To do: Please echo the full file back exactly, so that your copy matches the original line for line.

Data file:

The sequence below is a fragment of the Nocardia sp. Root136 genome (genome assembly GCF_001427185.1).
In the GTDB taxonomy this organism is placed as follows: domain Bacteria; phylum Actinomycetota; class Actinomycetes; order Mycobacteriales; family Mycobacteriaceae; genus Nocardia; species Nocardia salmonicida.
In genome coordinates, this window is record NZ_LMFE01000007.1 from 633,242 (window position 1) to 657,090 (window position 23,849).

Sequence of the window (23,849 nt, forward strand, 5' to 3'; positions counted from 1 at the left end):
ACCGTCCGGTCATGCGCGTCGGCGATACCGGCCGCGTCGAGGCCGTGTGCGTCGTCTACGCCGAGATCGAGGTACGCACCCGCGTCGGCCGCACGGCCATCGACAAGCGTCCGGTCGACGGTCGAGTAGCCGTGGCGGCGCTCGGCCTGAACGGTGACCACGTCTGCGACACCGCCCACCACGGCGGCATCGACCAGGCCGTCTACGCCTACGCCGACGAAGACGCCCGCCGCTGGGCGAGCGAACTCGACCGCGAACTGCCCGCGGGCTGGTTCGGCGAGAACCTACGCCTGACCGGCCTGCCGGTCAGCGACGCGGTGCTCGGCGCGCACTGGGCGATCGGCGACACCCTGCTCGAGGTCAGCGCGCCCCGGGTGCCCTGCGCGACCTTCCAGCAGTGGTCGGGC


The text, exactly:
The sequence below is a fragment of the Nocardia sp. Root136 genome (genome assembly GCF_001427185.1).
In the GTDB taxonomy this organism is placed as follows: domain Bacteria; phylum Actinomycetota; class Actinomycetes; order Mycobacteriales; family Mycobacteriaceae; genus Nocardia; species Nocardia salmonicida.
In genome coordinates, this window is record NZ_LMFE01000007.1 from 633,242 (window position 1) to 657,090 (window position 23,849).

Sequence of the window (23,849 nt, forward strand, 5' to 3'; positions counted from 1 at the left end):
ACCGTCCGGTCATGCGCGTCGGCGATACCGGCCGCGTCGAGGCCGTGTGCGTCGTCTACGCCGAGATCGAGGTACGCACCCGCGTCGGCCGCACGGCCATCGACAAGCGTCCGGTCGACGGTCGAGTAGCCGTGGCGGCGCTCGGCCTGAACGGTGACCACGTCTGCGACACCGCCCACCACGGCGGCATCGACCAGGCCGTCTACGCCTACGCCGACGAAGACGCCCGCCGCTGGGCGAGCGAACTCGACCGCGAACTGCCCGCGGGCTGGTTCGGCGAGAACCTACGCCTGACCGGCCTGCCGGTCAGCGACGCGGTGCTCGGCGCGCACTGGGCGATCGGCGACACCCTGCTCGAGGTCAGCGCGCCCCGGGTGCCCTGCGCGACCTTCCAGCAGTGGTCGGGC